Enda Kenny has ruled out any possibility of a second referendum on the EU fiscal compact treaty no matter which way the people vote.
The Taoiseach’s decision comes as Joan Burton, the social protection minister, looks increasingly isolated after calling for Europe to offer a sweetener for a yes vote.
Several ministers have shot down her call for a cheaper deal on paying off the Anglo debt in exchange for passing the referendum.
Mr Kenny said the referendum was a separate matter to EU negotiations on bank debt. “As this treaty does not require unanimity, therefore there is no veto involved here so it’s a once off and when the Irish people make their choice, that’s it,” he told RTÉ.
Voters have been asked to vote twice on both the Lisbon and Nice treaties, which were passed after a second vote.
Mr Kenny and some ministers yesterday continued to play down Ms Burton’s suggestion that a cheaper deal on the Anglo bailout could help secure a yes vote.
Leo Varadkar, the transport minister, criticised Ms Burton’s suggestion that a cheaper deal on paying for the promissory notes, or IOUs, for Anglo’s bailout would be “helpful” in passing the referendum.
“What I don’t think though is it’s helpful to connect the two... there’s nothing about the promissory notes in the treaty,” he said.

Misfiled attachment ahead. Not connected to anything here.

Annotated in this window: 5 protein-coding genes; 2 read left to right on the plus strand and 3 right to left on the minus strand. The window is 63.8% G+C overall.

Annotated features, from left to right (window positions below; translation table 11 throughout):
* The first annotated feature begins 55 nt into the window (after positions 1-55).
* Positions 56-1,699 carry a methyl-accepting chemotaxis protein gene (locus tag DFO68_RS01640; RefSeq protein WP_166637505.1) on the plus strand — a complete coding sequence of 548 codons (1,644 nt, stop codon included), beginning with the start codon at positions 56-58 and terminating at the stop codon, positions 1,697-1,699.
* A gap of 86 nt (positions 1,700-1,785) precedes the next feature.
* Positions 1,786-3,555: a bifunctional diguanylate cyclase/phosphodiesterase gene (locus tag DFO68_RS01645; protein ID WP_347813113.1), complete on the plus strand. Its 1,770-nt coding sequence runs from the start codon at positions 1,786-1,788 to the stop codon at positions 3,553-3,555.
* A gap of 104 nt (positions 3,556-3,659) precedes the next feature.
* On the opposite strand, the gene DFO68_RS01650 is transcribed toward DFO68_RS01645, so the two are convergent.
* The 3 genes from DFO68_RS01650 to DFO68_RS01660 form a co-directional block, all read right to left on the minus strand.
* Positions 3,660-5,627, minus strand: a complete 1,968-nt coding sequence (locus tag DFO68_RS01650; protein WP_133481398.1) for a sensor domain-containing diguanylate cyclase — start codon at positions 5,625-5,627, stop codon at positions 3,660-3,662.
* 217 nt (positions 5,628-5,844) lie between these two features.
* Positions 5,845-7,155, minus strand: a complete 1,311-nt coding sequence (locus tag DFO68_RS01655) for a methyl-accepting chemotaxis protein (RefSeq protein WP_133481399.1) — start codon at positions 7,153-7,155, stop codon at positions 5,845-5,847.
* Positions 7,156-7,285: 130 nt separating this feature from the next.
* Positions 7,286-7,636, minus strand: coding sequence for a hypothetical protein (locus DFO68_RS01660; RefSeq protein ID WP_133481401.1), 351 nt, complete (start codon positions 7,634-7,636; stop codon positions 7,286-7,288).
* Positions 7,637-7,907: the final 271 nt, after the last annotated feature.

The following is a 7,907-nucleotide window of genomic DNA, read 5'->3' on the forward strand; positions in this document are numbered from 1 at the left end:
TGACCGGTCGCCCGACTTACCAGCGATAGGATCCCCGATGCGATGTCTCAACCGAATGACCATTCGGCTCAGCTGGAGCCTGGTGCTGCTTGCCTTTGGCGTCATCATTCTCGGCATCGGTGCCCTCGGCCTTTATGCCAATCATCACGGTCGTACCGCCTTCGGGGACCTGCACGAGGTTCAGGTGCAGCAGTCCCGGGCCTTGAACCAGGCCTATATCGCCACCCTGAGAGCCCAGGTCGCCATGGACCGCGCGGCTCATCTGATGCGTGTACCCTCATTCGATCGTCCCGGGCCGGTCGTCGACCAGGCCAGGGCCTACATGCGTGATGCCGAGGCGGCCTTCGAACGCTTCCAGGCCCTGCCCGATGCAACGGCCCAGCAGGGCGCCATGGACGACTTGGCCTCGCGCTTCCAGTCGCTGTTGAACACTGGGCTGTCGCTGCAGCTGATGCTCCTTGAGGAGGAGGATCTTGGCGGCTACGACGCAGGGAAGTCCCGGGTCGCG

There were two reasons why connecting the two did not make sense, Mr Varadkar said: Unlike the Lisbon and Nice treaties, the fiscal compact deal can be implemented without Ireland’s support; and secondly, discussions on reducing Anglo debt are at a sensitive stage.
“It would be very counter-productive of us to go off now and make threats and say we want a special concession or we’ll vote no.
“It’s not smart in terms of real politic and diplomacy to link the two,” he told Newstalk.
Mr Varadkar later said he had “sympathy” with what Ms Burton said and was “not furious with her”.
Ruairi Quinn, the education minister, said Ms Burton’s observation was “correct”, but to “say that one is conditional on the other is utterly misleading”.
Lucinda Creighton, the European affairs minister, played down claims of disagreement in the Cabinet.
“There are no divisions in Government,” she said. “We are all very much determined and will campaign very rigorously to ensure that this treaty is ratified.”
A Government source last night ruled out talk of a rift: “The two issues are separate. Everyone is in agreement on this.”
There is speculation the treaty vote may be called for May, and the Cabinet is expected to discuss the issue at its weekly meeting today.
Meanwhile, credit ratings agency Moody’s yesterday predicted Ireland may need a second bailout and would likely need to rely on the European Stability Mechanism (ESM), at least partially, when the current bailout programme ends next year.
Mr Varadkar said this was unlikely: “What the ESM is is our insurance policy just in case we need a second bailout, which is increasingly unlikely, but it would be unwise not to have that insurance policy there.”
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